If not exactly gory, Roller Derby can be bloody—and a doctor is not always present to deal with emergencies. Section 9.4, paragraph 2, of the Standard Flat Track Roller Derby Rules of the WFTDA, which most leagues follow, stipulates, “If a skater is bleeding, she may not participate in a jam until the bleeding has stopped.”
Fighting is prohibited. Or dirty fighting, anyway. WFTDA rules specifically outlaw biting, choking (by grabbing helmet straps, for example), or jumping “onto or into a pile of fighting skaters.”
“Some girls ham it up, but we don’t fake-fight,” says Melanie Galoardi, aka Darth Hater of the Philly Roller Girls, whose league recently moved its venue from Camden to the Sportsplex in Feasterville, Pennsylvania. “All the practicing we do makes us feel like athletes, not actresses.”
Two decades after Madonna turned underwear into outerwear, rollergirl garb even at its raciest is a long way from controversial. Manzella says the draw for players is the chance to break out of nine-to-five job mode and inhabit a polar-opposite, in-your-face character.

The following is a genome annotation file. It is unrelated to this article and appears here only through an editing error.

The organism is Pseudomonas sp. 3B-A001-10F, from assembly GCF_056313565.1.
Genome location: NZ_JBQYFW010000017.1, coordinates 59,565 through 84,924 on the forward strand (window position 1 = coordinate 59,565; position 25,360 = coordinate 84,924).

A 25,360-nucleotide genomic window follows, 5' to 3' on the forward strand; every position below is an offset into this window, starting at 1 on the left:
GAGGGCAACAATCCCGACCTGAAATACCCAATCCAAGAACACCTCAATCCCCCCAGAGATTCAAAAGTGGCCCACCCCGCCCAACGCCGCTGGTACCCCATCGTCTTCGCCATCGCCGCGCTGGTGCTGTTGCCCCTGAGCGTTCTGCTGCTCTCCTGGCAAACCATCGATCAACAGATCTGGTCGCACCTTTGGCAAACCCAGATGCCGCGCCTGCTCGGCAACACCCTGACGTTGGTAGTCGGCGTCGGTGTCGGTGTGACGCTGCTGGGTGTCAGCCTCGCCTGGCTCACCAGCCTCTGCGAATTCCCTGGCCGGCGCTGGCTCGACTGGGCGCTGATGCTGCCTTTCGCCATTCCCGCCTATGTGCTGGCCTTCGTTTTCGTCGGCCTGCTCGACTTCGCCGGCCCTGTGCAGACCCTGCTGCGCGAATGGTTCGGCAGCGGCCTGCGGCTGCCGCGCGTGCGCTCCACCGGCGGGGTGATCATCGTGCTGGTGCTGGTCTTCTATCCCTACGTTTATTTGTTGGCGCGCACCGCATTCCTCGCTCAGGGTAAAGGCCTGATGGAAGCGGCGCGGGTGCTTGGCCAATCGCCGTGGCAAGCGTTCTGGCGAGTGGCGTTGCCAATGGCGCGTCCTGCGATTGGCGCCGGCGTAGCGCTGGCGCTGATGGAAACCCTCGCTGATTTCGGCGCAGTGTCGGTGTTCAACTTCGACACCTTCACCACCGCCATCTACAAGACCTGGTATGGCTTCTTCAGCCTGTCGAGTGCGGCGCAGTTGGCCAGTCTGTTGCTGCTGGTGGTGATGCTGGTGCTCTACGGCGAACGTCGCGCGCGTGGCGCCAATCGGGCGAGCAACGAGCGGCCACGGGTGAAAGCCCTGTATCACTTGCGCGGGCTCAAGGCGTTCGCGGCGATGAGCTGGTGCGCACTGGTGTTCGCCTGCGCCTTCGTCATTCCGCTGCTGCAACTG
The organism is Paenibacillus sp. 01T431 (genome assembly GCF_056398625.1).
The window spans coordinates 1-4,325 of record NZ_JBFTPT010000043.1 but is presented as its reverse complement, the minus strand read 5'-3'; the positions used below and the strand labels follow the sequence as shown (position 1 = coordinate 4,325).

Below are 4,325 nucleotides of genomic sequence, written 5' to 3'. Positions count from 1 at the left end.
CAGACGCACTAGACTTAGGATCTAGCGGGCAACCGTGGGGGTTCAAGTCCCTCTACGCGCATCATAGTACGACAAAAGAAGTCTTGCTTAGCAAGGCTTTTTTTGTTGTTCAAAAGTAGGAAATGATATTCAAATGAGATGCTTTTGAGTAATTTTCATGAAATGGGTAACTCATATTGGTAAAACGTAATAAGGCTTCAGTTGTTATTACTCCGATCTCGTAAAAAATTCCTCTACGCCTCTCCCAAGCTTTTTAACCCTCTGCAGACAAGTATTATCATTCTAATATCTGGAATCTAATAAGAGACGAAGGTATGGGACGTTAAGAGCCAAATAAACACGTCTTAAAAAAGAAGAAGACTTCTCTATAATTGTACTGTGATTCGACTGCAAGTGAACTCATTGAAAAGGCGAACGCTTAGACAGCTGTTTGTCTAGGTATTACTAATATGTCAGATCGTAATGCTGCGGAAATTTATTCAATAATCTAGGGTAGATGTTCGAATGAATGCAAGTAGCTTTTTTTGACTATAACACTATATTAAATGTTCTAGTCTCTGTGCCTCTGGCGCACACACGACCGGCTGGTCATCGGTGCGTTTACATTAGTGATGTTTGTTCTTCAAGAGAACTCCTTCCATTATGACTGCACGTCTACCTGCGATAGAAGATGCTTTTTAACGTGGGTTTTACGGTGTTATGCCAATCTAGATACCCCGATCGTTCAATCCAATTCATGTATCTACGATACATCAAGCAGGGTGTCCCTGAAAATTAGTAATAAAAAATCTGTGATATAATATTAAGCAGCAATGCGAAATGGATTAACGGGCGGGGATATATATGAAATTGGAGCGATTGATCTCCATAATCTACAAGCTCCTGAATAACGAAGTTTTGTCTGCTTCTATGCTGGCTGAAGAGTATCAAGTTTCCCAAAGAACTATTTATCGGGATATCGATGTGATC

“This is your opportunity to wear a new skin at night,” says Alix Zimmermann, who, as Layla Smackdown, co-captains the Jersey City Bridge & Pummel team. Zimmerman has a day job in real estate marketing and sales. She likes the idea that “you never know who’s behind that professional façade.”
Here are a few other surprising transformations: Sabrina Casa, an investigator with the New Jersey Division of Taxation in Trenton, becomes Rollin’ Rican of the Pennsylvania-New Jersey She-Devils. Kim Sever, a Bloomberg analyst in Princeton and mother of a twelve-year-old son, turns into the aforementioned Bone Crawford of the Hellrazors. Ashley Rosa of Englishtown, a graphic designer, becomes Miss Mayhem of the Hellrazors (and president of the Dirty Dames league). Rachael Hutchens, a visual-effects artist in East Orange, releases her alter-ego, Yvel St. Laurent of the Morristown Madams.